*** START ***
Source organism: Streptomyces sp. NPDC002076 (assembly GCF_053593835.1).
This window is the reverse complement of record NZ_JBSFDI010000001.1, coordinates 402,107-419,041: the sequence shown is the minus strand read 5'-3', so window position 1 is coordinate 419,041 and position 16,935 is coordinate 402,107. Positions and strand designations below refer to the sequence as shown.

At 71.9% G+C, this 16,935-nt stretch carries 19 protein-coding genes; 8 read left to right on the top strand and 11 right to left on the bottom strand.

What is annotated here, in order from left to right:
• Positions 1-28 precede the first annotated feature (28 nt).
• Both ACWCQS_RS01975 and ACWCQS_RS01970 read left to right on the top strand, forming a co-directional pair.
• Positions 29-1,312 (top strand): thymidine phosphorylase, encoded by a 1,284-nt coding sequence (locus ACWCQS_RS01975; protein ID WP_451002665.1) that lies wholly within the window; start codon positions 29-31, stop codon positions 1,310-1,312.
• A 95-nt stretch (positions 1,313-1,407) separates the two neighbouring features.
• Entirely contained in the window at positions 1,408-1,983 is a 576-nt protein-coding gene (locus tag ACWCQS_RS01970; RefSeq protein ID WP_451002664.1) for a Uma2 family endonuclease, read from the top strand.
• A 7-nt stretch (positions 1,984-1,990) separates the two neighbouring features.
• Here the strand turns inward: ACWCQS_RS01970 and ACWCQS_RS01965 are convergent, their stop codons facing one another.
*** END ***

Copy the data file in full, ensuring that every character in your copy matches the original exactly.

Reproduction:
Source organism: Streptomyces sp. NPDC002076 (assembly GCF_053593835.1).
This window is the reverse complement of record NZ_JBSFDI010000001.1, coordinates 402,107-419,041: the sequence shown is the minus strand read 5'-3', so window position 1 is coordinate 419,041 and position 16,935 is coordinate 402,107. Positions and strand designations below refer to the sequence as shown.

At 71.9% G+C, this 16,935-nt stretch carries 19 protein-coding genes; 8 read left to right on the top strand and 11 right to left on the bottom strand.

What is annotated here, in order from left to right:
• Positions 1-28 precede the first annotated feature (28 nt).
• Both ACWCQS_RS01975 and ACWCQS_RS01970 read left to right on the top strand, forming a co-directional pair.
• Positions 29-1,312 (top strand): thymidine phosphorylase, encoded by a 1,284-nt coding sequence (locus ACWCQS_RS01975; protein ID WP_451002665.1) that lies wholly within the window; start codon positions 29-31, stop codon positions 1,310-1,312.
• A 95-nt stretch (positions 1,313-1,407) separates the two neighbouring features.
• Entirely contained in the window at positions 1,408-1,983 is a 576-nt protein-coding gene (locus tag ACWCQS_RS01970; RefSeq protein ID WP_451002664.1) for a Uma2 family endonuclease, read from the top strand.
• A 7-nt stretch (positions 1,984-1,990) separates the two neighbouring features.
• Here the strand turns inward: ACWCQS_RS01970 and ACWCQS_RS01965 are convergent, their stop codons facing one another.